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Temperament & Intelligence of the Schnau-Tzu

The Schnau-Tzu is quite a smart dog, inheriting intelligence from both parents. The Shih Tzu combines this intelligence with docility and optimism, whereas the Miniature Schnauzer has a large stubborn streak that can manifest in problematic behavior.

Your Schnau-Tzu’s personality will depend on which parent they favor, although they are often a lively blend of the two.

Primarily, the Schnau-Tzu is a loving dog that will always prefer to be close to you. They seem to experience FOMO, not wanting to miss out on any family activities or the chance to cuddle.

They are playful animals and should get plenty of time to socialize to satisfy their outgoing personalities. Watch out, though, because they can get moody sometimes and display a bit of attitude.

Are These Dogs Good for Families? 👪

Schnau-Tzus is a wonderful choice for a family dog. They get along with almost everyone, regardless of their age. They are not the smallest dog, so you don’t have to be too concerned about their fragility. However, you should still take the time to teach the dog and your kids how to interact appropriately. That way, neither of them will accidentally hurt the other.

Does This Breed Get Along With Other Pets?

This breed does tend to get along well with other pets. They often prioritize companionship over a need to protect their territory unless trained otherwise. You should still slowly introduce them to new family members. They do better with other animals in the home because they will have a playmate and a distraction when there are no humans around.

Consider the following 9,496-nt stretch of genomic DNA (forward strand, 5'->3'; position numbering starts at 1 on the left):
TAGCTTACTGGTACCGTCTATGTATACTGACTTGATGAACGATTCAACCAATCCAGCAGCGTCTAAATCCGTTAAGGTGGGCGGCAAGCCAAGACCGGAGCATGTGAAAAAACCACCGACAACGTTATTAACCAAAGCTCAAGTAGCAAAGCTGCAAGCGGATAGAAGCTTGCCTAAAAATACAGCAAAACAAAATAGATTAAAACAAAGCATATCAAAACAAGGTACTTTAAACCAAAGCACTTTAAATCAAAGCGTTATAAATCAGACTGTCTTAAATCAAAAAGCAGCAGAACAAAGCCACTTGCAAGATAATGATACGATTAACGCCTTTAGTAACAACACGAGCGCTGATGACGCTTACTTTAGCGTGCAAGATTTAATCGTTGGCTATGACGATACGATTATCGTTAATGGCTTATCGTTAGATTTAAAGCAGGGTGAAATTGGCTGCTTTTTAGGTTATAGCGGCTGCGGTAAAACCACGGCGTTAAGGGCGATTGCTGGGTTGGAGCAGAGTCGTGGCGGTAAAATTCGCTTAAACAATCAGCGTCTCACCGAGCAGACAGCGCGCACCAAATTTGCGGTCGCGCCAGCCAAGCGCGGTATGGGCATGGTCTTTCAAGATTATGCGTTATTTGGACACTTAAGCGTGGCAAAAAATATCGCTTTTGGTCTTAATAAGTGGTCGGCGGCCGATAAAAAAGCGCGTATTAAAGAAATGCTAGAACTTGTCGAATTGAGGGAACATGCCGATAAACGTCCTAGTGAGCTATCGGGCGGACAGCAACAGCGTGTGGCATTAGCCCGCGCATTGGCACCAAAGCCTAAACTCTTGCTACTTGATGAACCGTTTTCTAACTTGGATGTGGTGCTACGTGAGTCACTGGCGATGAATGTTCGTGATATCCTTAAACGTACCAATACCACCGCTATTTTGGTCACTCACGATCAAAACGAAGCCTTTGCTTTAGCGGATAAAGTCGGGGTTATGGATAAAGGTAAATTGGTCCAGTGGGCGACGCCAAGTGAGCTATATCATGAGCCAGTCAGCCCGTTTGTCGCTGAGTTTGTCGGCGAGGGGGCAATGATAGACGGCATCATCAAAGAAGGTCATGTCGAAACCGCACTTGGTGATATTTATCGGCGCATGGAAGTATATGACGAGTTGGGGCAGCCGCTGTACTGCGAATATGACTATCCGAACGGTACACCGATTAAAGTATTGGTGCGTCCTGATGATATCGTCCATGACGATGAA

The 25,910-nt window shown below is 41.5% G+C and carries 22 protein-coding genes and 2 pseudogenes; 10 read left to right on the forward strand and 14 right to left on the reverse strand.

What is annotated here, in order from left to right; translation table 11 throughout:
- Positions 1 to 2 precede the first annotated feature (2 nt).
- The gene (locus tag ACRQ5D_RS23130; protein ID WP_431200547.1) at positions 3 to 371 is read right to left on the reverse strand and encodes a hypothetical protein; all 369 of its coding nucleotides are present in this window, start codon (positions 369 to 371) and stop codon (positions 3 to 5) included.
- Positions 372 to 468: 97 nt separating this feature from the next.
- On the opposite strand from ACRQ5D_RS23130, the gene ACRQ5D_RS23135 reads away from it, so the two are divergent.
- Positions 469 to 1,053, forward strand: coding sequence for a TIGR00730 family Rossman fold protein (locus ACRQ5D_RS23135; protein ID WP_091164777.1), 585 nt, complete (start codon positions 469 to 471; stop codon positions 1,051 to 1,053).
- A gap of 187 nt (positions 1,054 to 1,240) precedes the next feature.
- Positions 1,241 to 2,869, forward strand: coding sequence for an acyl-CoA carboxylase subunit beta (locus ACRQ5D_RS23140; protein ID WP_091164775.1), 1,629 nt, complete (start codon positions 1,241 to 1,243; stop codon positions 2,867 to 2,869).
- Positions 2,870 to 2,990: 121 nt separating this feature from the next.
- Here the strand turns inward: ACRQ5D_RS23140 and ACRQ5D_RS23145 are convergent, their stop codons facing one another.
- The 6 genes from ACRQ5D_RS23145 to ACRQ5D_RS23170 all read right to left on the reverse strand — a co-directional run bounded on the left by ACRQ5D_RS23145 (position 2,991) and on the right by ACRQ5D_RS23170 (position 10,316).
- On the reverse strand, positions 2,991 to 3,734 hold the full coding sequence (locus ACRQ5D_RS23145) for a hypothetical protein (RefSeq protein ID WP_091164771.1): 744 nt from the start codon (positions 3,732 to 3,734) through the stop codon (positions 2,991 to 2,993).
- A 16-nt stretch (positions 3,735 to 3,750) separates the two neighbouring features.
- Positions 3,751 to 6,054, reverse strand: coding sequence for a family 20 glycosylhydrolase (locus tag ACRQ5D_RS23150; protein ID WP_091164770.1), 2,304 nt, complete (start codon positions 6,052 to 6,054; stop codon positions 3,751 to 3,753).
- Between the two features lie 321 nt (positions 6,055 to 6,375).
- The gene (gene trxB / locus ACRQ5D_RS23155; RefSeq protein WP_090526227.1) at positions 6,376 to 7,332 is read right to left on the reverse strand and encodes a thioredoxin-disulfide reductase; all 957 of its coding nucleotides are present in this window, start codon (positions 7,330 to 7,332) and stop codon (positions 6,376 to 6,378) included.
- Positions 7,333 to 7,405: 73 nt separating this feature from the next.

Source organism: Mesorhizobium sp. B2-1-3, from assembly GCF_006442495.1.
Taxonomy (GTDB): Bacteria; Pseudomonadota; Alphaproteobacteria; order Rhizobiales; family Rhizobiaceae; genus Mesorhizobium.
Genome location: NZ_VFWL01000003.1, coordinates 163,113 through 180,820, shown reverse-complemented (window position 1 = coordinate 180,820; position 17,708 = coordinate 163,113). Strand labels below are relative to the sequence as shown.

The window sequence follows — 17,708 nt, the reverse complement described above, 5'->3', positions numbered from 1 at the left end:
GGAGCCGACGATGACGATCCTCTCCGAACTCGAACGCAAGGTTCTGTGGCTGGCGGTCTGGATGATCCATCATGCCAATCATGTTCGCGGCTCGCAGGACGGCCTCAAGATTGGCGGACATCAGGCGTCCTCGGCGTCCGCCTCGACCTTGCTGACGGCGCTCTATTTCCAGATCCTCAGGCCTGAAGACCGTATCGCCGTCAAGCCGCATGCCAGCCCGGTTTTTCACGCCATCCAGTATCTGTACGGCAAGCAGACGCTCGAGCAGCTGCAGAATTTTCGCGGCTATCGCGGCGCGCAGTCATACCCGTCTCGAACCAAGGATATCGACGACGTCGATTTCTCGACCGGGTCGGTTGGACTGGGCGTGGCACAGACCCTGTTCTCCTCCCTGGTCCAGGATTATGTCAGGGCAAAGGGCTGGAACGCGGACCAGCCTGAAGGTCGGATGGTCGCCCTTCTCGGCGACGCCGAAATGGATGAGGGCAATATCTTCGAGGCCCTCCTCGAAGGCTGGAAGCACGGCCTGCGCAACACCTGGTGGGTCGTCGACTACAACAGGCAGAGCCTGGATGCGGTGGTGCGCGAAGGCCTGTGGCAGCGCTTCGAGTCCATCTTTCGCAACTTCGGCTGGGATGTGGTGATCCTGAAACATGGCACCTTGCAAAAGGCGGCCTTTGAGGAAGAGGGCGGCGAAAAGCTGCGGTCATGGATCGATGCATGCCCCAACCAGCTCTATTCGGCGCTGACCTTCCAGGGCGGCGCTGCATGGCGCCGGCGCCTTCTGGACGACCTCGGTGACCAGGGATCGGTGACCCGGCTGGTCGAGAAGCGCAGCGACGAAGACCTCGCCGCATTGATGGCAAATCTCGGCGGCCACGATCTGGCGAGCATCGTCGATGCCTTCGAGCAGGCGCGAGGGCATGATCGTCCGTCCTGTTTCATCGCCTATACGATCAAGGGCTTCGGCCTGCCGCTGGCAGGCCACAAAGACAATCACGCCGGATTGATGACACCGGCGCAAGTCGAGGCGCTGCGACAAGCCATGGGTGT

Schnau-Tzu
Image Credit: BoBoMuMu, Shutterstock

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Things to Know When Owning a Schnau-Tzu

Food & Diet Requirements 🦴

The Schnau-Tzu is a small dog that does not have a large appetite. Instead, they only need an average of 1 cup of food each day. It is best to separate this amount into at least two meals. Putting one at the beginning of the day and another in the evening gives their digestive system time to work through their food and avoids indigestion.

You should find them a food that is formulated specifically for small or toy dog breeds. These foods will often have kibble that comes in smaller sizes to make it easier for them to pick up and chew.

Budget about $20 to $30 each month for their food intake. That should also give you enough to purchase high-quality food to support their healthy development into and throughout adulthood.

Exercise 🐕

Schnau-Tzus are considered a medium-energy dog, and they should be exercised as such. They can handle short amounts of intense activities if you want to take them on hikes or for jogs. However, their small legs and stubborn streak might not support the whole trip if you go too far. In other words, be prepared to carry them.